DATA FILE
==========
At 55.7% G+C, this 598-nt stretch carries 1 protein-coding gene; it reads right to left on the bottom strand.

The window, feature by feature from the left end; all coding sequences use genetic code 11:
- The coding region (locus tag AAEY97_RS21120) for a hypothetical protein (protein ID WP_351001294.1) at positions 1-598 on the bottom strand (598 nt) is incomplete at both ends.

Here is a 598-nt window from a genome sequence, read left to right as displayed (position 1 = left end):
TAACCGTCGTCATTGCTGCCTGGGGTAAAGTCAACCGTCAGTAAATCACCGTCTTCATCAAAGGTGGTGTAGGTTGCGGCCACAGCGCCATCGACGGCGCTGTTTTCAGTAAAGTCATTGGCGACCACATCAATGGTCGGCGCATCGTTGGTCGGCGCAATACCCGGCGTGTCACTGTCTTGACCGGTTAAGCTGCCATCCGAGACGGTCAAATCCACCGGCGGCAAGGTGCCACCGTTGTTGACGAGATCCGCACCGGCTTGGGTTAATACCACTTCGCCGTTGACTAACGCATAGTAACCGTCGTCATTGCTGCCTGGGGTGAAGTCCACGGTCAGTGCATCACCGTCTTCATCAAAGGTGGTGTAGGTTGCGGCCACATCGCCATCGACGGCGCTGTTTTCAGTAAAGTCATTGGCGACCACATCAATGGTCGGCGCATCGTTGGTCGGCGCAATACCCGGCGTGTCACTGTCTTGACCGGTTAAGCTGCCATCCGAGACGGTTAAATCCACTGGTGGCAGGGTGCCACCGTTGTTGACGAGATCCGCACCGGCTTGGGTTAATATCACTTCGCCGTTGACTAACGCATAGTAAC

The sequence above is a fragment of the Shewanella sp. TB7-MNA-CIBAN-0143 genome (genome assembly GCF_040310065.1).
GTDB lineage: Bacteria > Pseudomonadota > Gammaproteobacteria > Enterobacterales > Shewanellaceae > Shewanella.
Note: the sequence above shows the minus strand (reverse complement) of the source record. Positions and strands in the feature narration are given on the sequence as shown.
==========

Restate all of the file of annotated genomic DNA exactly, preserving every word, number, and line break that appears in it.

At 55.7% G+C, this 598-nt stretch carries 1 protein-coding gene; it reads right to left on the bottom strand.

The window, feature by feature from the left end; all coding sequences use genetic code 11:
- The coding region (locus tag AAEY97_RS21120) for a hypothetical protein (protein ID WP_351001294.1) at positions 1-598 on the bottom strand (598 nt) is incomplete at both ends.

Here is a 598-nt window from a genome sequence, read left to right as displayed (position 1 = left end):
TAACCGTCGTCATTGCTGCCTGGGGTAAAGTCAACCGTCAGTAAATCACCGTCTTCATCAAAGGTGGTGTAGGTTGCGGCCACAGCGCCATCGACGGCGCTGTTTTCAGTAAAGTCATTGGCGACCACATCAATGGTCGGCGCATCGTTGGTCGGCGCAATACCCGGCGTGTCACTGTCTTGACCGGTTAAGCTGCCATCCGAGACGGTCAAATCCACCGGCGGCAAGGTGCCACCGTTGTTGACGAGATCCGCACCGGCTTGGGTTAATACCACTTCGCCGTTGACTAACGCATAGTAACCGTCGTCATTGCTGCCTGGGGTGAAGTCCACGGTCAGTGCATCACCGTCTTCATCAAAGGTGGTGTAGGTTGCGGCCACATCGCCATCGACGGCGCTGTTTTCAGTAAAGTCATTGGCGACCACATCAATGGTCGGCGCATCGTTGGTCGGCGCAATACCCGGCGTGTCACTGTCTTGACCGGTTAAGCTGCCATCCGAGACGGTTAAATCCACTGGTGGCAGGGTGCCACCGTTGTTGACGAGATCCGCACCGGCTTGGGTTAATATCACTTCGCCGTTGACTAACGCATAGTAAC

The sequence above is a fragment of the Shewanella sp. TB7-MNA-CIBAN-0143 genome (genome assembly GCF_040310065.1).
GTDB lineage: Bacteria > Pseudomonadota > Gammaproteobacteria > Enterobacterales > Shewanellaceae > Shewanella.
Note: the sequence above shows the minus strand (reverse complement) of the source record. Positions and strands in the feature narration are given on the sequence as shown.